Another point I'd like to add in talking about this book, and I'll just say it: one might argue that I'm intellectually lazy. I want explanations for things, but I don't want any actual equations. How many people get into astronomy and then lose interest in it because they have to learn physics? I'm sure I'm not the first asshole to fall in love with stars exploding and the rings of Saturn, only to realize that to really study that stuff you have to do things with numbers and equal signs, which makes me go, "Nah, fuck it." Sure, I'll watch Cosmos and love it, but if you want me to do anything beyond marveling at the universe, like actually do some math, I'm out. I bet lots of people secretly think I want answers! But I don't want to do the work to fully understand them!

That being said, even though I don't have any particular fascination with numbers, there are a couple really good quotes about the subject of math in The Hidden Reality. On page 341, Greene writes:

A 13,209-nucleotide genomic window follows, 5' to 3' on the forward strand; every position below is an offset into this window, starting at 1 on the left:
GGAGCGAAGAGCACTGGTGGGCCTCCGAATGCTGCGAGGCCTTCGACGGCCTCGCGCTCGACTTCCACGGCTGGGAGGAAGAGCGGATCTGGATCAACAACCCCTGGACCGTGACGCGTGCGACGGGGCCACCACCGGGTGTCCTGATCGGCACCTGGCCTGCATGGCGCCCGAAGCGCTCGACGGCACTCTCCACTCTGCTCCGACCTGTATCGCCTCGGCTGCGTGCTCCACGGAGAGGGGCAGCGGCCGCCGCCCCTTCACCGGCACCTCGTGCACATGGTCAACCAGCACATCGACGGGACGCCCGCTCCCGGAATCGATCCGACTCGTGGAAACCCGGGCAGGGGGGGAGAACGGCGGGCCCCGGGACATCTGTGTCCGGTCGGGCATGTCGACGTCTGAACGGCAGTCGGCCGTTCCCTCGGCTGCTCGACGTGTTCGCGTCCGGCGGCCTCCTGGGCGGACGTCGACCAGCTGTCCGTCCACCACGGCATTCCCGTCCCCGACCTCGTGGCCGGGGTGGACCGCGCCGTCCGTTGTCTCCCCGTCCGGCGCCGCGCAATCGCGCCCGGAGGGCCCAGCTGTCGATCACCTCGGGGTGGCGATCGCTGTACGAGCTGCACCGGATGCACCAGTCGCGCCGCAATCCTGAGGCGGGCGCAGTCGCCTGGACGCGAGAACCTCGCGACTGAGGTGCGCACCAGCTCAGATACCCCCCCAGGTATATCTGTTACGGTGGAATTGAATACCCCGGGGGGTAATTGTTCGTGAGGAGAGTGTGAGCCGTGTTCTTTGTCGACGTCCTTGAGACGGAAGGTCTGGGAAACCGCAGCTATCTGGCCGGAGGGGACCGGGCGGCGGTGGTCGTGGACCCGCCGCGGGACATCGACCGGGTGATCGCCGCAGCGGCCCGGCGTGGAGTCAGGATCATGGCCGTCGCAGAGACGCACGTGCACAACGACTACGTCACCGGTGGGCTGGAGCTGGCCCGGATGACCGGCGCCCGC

"A couple years ago, in a public debate...I said that I could imagine an alien encounter during which, in response to learning of our scientific theories, the aliens remark, 'Oh math. We tried that for a while. At first it seemed promising, but ultimately it was a dead end. Here, let us show you how it really works.' But, to continue with my own vacillation, I don't know how the aliens would actually finish the sentence, and with a broad enough definition of mathematics (e.g., the logical deductions following from a set of assumptions), I'm not even sure what kind of answers wouldn't amount to math."

I love this, it's to say that math is just explaining the experience of the world, which is why I loved when he wrote a few pages later (pg 344), "Reality is how math feels."

Is there an equation that would explain how I feel like getting things done is so often lugubrious and time-consuming? Is there a reality in which I'm in a different slice of the reality loaf and I get satisfactory answers to things? How do they get the cat to pose for the camera with the bread on it's head?